If there's one nutrient you should be eating more of, it's probably fiber. An estimated 95 percent of the U.S. population doesn't get enough fiber, according to January 2017 research in the American Journal of Lifestyle Medicine.
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FYI, you should aim for around 22 to 34 grams of fiber per day, per the 2020-2025 Dietary Guidelines for Americans.
Sources of fiber include plant foods like fruits, vegetables, legumes, grains, nuts and seeds. But there are different types of fiber to consider — here's the difference between crude and dietary fiber and which category soluble and insoluble fiber fit into.
What Is Crude Fiber?
Crude fiber refers to the residue, such as cellulose and lignin, that remains after food is treated with acid and alkali during digestion, according to the National Academies of Sciences, Engineering and Medicine.
But the term is now considered nutritionally obsolete and isn't used anymore in nutritional guidelines. It may still be used in some cases, such as pet food and animal feed, but it's rarely used in relation to human nutrition and food.
"Crude fiber, a term that isn't used very often, is found in the cell walls of plants," says dietitian Taylor Winkel, RD. "It's also insoluble, meaning it will not be broken down by bodily processes."
If you're trying to eat more fiber, you don't have to worry about crude fiber in food. Dietary fiber is what you should be focused on.
What Is Dietary Fiber?
When you think of fiber found in food, that's dietary fiber.
Dietary fiber is defined as the components of plant foods the body can't easily absorb or digest, according to the Mayo Clinic. It's often referred to as roughage and helps support a healthy digestive system, but dietary fiber is important for overall health.
Though it's mainly thought of as a nutrient for digestion, dietary fiber isn't digested at all. It passes through the body largely intact. Its job is to help food move through the digestive tract so the nutrients can be absorbed.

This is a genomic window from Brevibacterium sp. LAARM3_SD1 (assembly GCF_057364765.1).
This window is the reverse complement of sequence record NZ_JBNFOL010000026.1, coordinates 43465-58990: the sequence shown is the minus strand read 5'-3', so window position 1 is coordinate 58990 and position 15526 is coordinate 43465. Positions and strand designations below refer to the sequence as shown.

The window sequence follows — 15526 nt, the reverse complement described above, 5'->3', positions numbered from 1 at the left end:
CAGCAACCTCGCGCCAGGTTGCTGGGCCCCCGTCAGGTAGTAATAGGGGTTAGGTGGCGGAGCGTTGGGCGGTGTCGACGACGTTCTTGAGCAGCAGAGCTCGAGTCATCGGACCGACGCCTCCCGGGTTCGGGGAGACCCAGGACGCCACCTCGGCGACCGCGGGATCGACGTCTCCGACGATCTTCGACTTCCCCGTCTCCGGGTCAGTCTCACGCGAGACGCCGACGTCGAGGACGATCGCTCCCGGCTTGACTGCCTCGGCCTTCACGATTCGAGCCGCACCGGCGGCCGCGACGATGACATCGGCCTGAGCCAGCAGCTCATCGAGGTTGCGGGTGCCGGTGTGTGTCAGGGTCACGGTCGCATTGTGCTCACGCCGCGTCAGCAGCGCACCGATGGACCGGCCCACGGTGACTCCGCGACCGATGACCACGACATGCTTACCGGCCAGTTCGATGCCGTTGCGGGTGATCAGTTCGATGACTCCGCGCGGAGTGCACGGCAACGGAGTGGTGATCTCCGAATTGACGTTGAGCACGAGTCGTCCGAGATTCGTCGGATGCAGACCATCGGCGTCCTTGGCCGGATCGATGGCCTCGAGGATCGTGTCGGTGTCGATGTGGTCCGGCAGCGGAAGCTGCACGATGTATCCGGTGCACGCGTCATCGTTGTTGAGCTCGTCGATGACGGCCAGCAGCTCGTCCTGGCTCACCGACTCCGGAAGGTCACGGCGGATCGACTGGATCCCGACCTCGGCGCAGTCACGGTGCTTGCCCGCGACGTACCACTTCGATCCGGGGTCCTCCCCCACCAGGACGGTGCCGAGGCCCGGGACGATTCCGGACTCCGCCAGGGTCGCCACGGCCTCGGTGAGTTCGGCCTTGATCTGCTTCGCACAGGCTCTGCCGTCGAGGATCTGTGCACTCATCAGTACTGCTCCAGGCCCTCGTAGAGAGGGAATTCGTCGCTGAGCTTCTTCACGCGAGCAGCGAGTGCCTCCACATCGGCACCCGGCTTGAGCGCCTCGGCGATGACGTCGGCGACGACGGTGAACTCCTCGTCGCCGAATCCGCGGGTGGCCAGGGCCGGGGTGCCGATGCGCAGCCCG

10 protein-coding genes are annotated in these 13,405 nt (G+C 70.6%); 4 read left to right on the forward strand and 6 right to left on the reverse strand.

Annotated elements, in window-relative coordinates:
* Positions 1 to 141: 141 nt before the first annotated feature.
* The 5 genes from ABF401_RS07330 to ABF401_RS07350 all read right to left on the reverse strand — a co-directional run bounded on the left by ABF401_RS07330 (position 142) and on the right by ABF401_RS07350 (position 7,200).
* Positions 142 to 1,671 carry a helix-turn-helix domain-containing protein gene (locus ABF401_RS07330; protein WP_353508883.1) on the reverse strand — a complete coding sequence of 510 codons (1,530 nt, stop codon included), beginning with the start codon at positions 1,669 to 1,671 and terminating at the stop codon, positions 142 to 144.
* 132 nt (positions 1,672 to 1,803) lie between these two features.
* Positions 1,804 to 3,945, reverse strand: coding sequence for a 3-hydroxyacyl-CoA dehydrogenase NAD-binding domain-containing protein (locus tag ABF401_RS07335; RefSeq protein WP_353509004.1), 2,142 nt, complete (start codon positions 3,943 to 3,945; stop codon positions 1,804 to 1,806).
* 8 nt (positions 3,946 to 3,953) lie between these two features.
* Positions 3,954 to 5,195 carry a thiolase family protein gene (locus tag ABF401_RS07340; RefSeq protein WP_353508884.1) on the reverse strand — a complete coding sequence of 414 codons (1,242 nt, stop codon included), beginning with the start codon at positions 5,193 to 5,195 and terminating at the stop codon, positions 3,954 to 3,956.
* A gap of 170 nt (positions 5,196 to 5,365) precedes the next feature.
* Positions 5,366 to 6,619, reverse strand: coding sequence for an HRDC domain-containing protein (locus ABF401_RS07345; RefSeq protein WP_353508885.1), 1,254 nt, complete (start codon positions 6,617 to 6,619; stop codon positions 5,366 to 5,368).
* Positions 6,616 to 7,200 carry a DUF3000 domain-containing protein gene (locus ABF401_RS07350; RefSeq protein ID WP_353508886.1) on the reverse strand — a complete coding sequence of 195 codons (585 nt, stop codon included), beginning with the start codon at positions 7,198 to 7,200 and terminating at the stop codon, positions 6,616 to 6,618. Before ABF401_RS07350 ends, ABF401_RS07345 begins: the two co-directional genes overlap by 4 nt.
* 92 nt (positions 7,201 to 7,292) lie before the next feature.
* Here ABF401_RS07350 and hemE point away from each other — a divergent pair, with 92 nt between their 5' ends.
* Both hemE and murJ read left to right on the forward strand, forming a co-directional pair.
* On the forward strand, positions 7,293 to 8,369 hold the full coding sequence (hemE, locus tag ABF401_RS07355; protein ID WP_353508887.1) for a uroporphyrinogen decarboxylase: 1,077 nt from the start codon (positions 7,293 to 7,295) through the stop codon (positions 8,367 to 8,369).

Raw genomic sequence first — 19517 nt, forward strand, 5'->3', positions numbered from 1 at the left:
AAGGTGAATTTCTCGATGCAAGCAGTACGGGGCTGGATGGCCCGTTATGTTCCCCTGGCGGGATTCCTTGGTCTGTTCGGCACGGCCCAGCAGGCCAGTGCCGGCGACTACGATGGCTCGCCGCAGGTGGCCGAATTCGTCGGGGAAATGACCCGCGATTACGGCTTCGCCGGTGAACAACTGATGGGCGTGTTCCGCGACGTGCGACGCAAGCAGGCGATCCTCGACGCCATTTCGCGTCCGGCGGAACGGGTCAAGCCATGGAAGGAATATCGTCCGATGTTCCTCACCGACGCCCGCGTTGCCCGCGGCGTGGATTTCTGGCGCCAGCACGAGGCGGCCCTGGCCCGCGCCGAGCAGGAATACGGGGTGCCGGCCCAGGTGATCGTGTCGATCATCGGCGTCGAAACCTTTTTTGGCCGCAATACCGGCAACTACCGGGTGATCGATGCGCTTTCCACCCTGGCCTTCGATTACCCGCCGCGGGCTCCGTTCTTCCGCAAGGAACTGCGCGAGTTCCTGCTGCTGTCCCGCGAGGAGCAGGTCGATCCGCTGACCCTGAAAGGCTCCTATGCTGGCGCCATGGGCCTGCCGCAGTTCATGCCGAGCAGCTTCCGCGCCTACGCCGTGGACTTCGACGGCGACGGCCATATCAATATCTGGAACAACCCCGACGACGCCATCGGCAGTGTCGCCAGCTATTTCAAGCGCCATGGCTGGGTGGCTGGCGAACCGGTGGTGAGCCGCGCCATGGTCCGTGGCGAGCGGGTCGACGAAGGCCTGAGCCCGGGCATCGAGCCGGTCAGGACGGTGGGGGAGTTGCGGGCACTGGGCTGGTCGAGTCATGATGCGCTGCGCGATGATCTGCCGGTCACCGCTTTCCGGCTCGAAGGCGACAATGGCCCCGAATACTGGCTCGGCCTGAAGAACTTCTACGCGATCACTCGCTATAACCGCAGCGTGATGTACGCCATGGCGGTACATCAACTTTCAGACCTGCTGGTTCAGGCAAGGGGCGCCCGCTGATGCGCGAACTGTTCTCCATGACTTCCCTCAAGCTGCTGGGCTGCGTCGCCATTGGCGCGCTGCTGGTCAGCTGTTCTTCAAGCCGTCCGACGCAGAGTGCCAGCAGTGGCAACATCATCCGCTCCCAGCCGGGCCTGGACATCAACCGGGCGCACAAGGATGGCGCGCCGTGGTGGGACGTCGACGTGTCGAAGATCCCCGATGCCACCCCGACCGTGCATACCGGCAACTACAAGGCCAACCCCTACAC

"Dietary fiber is a type of carbohydrate within plant foods that is indigestible to humans," Winkel says. "There are two types of dietary fiber that we typically refer to, one being soluble and the other being insoluble."
- Soluble fiber: This type dissolves in water and thickens like a gel in our body, which slows digestion and helps individuals feel full quicker.
- Insoluble fiber: Unlike soluble fiber, it doesn't dissolve in water but instead stays whole and bulks your stool. This ultimately aids in keeping our bowel movements regular and prevents constipation.
It's important to get enough dietary fiber because it's linked to reduced risk of diseases like heart disease, type 2 diabetes and colon cancer, according to the Harvard T.H. Chan School of Public Health. Both soluble and insoluble are important for health, digestion and disease prevention, per the U.S. National Library of Medicine.
Foods high in soluble fiber include:
- Oat bran
Foods high in insoluble fiber include:
- Whole grains
- Wheat bran
Animal products like meat, fish, dairy and eggs don’t contain any fiber.
Fiber is only found in plant foods, so it’s important to eat a variety of vegetables, fruits, grains, legumes, nuts and seeds to meet your dietary fiber needs. Eating a variety of plant foods will help you meet your dietary fiber goals and help you get both insoluble and soluble fiber.
- American Journal of Lifestyle Medicine: "Closing America’s Fiber Intake Gap"
- USDA: "Dietary guidelines for Americans 2020-2025”
- National Academies of Sciences, Engineering and Medicine: "Recommended Dietary Allowances: 10th Edition (1989)"
- Harvard T.H. Chan School of Public Health: “Fiber”
- National Library of Medicine: “Soluble vs. insoluble fiber”
- Mayo Clinic: “Dietary fiber: Essential for a healthy diet”